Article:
ATHENS, Ohio (July 3, 2006) -- Ask middle school teachers their toughest job, and you're likely to hear it has something to do with creating lesson plans that are educational while being engaging and fun. The simple fact is, students learn better and perform better when they enjoy what they're doing.
Next year, eight exceptionally talented engineering graduate fellows will help facilitate engaged learning at the middle school level through a new medium – video games. This unique partnership between college and community is possible with a three year, $1.67 million National Science Foundation grant won by faculty at Ohio University's Fritz J. and Dolores H. Russ College of Engineering and Technology and College of Education. The grant is one of the largest Ohio University has ever been awarded.
It won't all be fun and games for the graduate students – Bruce Bilyeu of Barnesville, Ohio; Mitch Leitch of Mentor, Ohio; Chad Mourning of Middleport, Ohio; Scott Nykl of Walworth, Ohio; Eric Petri of Bellbrook, Ohio; Joshua Schendel of Elroy, Wisconsin; Mark Smearcheck of North Canton, Ohio; and James Wyllie of Novelty, Ohio. They will spend at least 15 hours a week researching the topics, developing or customizing software tools, working on curriculum development, and providing engaging in-class experience for middle school students.
The project, Science and Technology Enrichment for Appalachian Middle-Schoolers (STEAM), is being led by Chang Liu, assistant professor in the School of Electrical Engineering and Computer Science (EECS); David Chelberg, EECS associate professor; and Teresa Franklin, instructional technology associate professor in the College of Education. Jason Mayles, a Ph.D. student in the College of Education, will assist Franklin with training the graduate fellows for classroom teaching.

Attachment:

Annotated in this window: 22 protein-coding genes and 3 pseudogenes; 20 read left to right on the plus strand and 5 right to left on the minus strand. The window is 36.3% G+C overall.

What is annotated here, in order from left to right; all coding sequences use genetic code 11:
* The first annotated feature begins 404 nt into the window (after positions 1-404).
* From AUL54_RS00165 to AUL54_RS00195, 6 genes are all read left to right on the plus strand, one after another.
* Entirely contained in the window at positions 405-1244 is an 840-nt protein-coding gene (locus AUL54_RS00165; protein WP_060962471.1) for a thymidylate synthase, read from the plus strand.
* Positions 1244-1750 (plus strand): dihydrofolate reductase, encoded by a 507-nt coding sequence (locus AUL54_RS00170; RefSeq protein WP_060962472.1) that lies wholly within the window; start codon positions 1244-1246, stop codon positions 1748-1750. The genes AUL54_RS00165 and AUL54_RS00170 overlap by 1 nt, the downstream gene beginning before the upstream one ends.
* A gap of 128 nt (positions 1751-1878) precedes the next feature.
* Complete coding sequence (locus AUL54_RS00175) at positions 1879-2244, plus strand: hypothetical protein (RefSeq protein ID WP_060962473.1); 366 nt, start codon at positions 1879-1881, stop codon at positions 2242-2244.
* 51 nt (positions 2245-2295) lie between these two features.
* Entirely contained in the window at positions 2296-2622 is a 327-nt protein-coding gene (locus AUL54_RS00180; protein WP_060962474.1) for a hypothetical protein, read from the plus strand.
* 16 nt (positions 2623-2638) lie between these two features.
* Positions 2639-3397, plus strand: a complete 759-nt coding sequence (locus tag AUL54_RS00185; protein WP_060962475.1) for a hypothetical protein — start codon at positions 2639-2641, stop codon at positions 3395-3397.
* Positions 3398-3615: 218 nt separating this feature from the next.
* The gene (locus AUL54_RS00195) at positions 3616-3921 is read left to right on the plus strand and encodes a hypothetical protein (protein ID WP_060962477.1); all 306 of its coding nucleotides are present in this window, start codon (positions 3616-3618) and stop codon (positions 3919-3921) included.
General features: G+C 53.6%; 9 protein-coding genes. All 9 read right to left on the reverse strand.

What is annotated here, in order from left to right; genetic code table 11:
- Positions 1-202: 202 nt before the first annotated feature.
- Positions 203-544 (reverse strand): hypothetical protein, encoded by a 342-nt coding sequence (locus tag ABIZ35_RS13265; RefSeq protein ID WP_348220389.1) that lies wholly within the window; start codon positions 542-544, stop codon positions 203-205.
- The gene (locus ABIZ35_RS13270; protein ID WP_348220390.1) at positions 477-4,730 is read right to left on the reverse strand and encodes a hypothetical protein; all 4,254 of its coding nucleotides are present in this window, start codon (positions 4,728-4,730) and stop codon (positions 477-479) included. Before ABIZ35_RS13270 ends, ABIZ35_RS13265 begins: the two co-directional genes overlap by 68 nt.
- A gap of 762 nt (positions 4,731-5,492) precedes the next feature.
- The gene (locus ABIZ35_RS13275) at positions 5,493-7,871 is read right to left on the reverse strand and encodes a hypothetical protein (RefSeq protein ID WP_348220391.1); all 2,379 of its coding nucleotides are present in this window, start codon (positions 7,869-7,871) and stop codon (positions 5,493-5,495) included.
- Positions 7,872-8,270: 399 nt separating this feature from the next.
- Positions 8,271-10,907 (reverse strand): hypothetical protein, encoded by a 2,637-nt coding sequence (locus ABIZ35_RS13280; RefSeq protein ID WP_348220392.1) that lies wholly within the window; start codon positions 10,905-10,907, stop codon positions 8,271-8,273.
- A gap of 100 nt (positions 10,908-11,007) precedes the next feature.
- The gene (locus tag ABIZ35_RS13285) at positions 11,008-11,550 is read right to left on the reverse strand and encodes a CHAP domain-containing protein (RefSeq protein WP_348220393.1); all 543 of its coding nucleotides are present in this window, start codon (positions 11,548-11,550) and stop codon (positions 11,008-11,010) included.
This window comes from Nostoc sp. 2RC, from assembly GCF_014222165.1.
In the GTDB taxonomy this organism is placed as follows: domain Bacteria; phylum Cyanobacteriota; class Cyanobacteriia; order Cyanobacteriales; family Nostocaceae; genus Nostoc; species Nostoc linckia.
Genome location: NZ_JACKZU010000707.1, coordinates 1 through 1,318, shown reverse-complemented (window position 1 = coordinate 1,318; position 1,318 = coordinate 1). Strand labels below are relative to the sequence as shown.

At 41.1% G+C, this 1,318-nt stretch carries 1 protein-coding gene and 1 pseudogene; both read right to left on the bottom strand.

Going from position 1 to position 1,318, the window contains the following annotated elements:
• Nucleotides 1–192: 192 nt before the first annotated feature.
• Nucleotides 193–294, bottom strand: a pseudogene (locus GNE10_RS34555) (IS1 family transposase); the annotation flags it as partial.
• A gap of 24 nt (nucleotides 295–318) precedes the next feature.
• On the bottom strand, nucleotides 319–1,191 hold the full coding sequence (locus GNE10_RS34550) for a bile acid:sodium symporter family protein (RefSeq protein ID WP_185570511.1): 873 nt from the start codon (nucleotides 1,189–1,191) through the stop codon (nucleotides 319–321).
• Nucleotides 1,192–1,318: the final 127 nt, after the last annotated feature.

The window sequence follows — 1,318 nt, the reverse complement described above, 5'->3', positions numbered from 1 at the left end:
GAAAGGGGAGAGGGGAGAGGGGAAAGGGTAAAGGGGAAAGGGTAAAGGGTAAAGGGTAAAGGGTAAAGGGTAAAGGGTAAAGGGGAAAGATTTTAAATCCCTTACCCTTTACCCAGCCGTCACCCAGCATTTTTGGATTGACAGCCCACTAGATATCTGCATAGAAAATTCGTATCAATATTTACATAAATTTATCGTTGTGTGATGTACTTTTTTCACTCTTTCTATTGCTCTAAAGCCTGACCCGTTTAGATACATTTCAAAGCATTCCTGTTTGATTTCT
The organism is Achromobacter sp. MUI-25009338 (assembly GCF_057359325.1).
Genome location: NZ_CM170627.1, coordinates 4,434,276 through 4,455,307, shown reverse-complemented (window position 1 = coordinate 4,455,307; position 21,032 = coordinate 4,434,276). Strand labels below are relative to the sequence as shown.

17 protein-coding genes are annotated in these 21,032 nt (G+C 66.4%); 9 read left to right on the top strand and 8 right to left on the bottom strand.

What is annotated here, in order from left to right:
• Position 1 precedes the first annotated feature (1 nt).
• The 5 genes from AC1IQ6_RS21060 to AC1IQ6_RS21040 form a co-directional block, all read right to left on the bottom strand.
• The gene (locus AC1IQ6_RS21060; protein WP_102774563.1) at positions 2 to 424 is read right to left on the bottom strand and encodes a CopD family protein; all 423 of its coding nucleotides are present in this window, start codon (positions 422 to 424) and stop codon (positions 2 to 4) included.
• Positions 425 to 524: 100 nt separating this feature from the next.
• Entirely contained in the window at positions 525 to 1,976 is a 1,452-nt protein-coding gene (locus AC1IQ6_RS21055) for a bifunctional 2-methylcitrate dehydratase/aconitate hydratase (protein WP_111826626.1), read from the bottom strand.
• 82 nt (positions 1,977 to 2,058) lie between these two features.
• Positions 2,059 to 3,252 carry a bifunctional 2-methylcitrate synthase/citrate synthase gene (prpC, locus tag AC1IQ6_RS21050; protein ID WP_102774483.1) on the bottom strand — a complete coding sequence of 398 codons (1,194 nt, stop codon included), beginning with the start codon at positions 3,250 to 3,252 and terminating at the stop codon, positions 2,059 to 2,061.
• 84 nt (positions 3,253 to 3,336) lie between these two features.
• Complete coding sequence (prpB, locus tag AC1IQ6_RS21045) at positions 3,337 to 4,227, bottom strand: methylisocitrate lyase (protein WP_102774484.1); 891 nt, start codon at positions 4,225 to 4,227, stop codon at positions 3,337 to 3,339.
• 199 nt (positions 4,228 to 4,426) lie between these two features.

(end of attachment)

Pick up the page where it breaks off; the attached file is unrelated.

The digital curriculum will offer unique learning opportunities for science and math related disciplines. Simulated science investigations will allow students to develop and utilize higher-order thinking skills such as analysis, logical reasoning and synthesis.
According to Wyllie, the development of these skills early on is essential for the long term educational success of students – especially middle school students who are just beginning to develop and hone their intellectual interests. "They are in a crucial point in their education," he said.
Wyllie's fellow grad student Petri hopes that his work in the classroom will capture students' interests and enhance their abilities in science, math or engineering – fields that they may not have noticed or considered themselves capable in previously. "I want to show the students the endless possibilities in science-related fields right now – regardless of their decision to pursue science or math later in life. It's worth it, just to give students exposure to something they may not have experienced before," he said.
Liu notes that STEAM will have a substantial affect on not only the education of middle school students, but also the professional development of their teachers. "Through co-teaching, the fellows will help expose teachers to the latest developments in science and technology," he says. "These are valuable resources for professional development that teachers don't always have the time or monetary resources to pursue otherwise."
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